What Does Plus & Minus Mean in NFL Odds?

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Jacksonville Jaguars defensive end Roy Robertson-Harris (95) hypes up the fans during the second half of an NFL football game against the Atlanta Falcons, Sunday, Nov. 28, 2021, in Jacksonville, Fla. The Falcons defeated the Jaguars 21-14.
(AP Photo/Gary McCullough)
Chase Kiddy @chaseakiddy Jul 06, 2023, 3:55 PM

The plus and the minus are key betting indicators in the American odds system, so it’s fundamental for even novice bettors to understand what each one means. 

As a general rule, minus signs indicate favorites, and plus signs indicate underdogs.

In an NFL spread market, the meanings for each symbol are straightforward. A minus symbol, such as Chiefs -7, denotes how many points the favorite must win by in order to cover the spread. Conversely, a plus symbol, like Chargers +7, would denote that the Chargers are the beneficiaries of a seven-point spread. 

If the point spread ends up being the exact amount of the winning margin, that “tie” is called a push.

NFL odds and symbols become slightly more complicated in the moneyline market. The concept of a moneyline is simple enough, as bettors must simply merely pick the winning team. Because there is no spread, the market yields a reduced payout for favorites and a multiplicative payout for outright underdog wins. 

American moneylines are centered around the number 100. A favorite must bet the number after the minus symbol to win $100. On the other end, underdog betting yields whatever number is after the plus on a $100 bet. Bettors who are betting more or less than $100 see their returns grow or shrink at a commensurate rate. 

This is one of the most confusing concepts when I do NFL betting explained breakdowns, so let me lay out an example to clarify what this all looks like in person.

Imagine that the Kansas City Chiefs are a -240 moneyline favorite. That means a $240 bet would yield exactly $100, plus the original $240. It also means a $60 bet would yield $25; a $100 bet would yield $41.67; a $500 bet would yield $208.33.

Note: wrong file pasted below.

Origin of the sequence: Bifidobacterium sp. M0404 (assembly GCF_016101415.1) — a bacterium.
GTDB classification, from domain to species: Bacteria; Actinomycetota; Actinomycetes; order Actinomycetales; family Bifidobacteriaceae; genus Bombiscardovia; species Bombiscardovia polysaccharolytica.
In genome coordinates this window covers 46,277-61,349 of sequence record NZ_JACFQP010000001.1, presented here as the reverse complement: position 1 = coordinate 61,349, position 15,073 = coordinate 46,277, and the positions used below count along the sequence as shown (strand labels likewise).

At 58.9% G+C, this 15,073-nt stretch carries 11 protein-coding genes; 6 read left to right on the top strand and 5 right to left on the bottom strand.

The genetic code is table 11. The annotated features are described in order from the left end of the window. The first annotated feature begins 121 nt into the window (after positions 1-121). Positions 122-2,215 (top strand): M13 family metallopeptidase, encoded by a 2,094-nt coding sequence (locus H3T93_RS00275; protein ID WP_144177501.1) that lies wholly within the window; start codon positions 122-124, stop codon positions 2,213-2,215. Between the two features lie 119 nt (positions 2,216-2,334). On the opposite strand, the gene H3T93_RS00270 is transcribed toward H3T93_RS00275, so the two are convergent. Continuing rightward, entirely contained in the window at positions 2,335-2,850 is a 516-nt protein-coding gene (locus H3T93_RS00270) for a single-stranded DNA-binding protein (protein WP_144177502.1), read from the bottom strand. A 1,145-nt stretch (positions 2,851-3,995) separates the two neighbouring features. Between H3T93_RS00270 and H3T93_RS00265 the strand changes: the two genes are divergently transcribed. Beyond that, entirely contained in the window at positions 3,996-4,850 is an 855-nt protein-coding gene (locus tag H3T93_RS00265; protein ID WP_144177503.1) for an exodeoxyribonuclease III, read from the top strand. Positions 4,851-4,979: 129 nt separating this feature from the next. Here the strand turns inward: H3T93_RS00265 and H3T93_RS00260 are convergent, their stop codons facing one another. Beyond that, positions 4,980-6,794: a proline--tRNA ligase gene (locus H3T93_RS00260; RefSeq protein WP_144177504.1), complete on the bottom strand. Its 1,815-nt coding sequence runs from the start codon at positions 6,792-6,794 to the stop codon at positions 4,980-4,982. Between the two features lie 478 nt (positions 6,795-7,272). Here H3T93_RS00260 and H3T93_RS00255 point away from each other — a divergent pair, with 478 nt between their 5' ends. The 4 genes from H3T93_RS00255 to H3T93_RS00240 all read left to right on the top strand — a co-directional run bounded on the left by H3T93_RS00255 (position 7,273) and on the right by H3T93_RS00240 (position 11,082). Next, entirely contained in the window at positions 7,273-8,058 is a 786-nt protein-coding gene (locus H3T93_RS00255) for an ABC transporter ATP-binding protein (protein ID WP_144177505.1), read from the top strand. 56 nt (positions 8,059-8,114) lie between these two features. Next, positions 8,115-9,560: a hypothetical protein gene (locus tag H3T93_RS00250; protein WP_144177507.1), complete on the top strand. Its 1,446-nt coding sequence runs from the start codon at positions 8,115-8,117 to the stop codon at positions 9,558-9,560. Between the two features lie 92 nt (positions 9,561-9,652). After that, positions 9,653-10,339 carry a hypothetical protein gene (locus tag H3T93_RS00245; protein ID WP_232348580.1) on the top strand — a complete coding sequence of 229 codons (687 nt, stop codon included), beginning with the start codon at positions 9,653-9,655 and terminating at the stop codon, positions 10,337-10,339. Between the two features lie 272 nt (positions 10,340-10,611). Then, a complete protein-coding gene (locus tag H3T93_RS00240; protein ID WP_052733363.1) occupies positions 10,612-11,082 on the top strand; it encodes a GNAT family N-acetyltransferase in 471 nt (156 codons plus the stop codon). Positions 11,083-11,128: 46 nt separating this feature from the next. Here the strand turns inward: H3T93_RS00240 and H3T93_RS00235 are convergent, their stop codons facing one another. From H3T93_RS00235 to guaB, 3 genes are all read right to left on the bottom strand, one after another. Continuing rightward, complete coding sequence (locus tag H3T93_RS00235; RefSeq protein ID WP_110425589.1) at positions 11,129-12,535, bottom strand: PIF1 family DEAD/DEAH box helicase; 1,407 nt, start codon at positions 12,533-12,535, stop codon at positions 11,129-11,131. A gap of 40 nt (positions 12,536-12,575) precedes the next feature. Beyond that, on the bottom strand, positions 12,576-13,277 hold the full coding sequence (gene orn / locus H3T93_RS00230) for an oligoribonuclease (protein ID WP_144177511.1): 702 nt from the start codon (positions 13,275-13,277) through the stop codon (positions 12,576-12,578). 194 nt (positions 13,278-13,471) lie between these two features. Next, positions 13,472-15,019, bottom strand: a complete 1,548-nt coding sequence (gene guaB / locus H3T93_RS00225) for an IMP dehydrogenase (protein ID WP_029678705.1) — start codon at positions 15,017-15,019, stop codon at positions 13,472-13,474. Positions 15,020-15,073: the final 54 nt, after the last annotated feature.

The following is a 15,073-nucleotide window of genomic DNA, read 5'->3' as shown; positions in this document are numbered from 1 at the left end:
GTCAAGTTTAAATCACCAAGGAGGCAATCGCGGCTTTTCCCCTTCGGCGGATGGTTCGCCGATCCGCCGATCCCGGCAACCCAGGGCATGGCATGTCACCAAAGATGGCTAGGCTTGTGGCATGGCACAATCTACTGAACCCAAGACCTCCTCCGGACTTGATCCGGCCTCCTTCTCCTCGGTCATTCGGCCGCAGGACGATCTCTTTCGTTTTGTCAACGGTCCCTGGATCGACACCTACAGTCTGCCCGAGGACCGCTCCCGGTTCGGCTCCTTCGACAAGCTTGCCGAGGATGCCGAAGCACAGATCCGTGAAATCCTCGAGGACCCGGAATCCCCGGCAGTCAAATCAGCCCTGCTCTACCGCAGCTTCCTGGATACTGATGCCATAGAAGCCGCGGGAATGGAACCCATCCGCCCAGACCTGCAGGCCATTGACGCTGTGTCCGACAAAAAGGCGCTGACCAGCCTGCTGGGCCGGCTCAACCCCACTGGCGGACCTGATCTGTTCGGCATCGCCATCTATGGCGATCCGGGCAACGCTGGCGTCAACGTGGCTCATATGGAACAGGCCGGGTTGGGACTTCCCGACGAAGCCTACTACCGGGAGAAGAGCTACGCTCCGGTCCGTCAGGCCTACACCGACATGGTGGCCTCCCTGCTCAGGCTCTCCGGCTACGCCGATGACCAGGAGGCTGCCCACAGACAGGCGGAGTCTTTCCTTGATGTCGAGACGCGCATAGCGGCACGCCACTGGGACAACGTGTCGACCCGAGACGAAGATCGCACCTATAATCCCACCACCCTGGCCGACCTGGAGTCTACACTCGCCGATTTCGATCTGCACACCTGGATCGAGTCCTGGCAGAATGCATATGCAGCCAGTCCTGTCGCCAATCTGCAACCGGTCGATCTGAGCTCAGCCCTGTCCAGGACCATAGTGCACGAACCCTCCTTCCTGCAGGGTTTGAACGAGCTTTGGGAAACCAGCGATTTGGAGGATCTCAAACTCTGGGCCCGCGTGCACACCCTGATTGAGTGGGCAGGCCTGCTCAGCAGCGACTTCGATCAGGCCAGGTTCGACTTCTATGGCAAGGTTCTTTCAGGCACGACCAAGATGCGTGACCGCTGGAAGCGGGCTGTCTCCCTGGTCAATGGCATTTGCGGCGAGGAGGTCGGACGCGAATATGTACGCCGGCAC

On the other side of the market would be something like Los Angeles Chargers +200. That means a $100 bet yields $200. A $15 bet would yield $30. 

Based on the payout structure, let me reinforce what you may already know: Underdogs can be lucrative, and favorites can be deeply disappointing. So if you’re going to regularly rely on big moneyline favorites, at least stick to the best favorite teams in NFL betting.

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About the Author

Chase Kiddy

Read More @chaseakiddy

Chase Kiddy is a writer for BetMGM and co-host of The Lion's Edge, an NFL and college football podcast available on Spotify, Apple Podcasts, and everywhere else. He has also written for a number of print and online outlets, including the Richmond Times-Dispatch, Washington Post, Daily News-Record, and HERO Sports. His first novel, Cave Paintings, is in development.

Chase Kiddy is a writer for BetMGM and co-host of The Lion's Edge, an NFL and college football podcast available on Spotify, Apple Podcasts, and everywhere else. He has also written for a number of print and online outlets, including the Richmond Times-Dispatch, Washington Post, Daily News-Record, and HERO Sports. His first novel, Cave Paintings, is in development.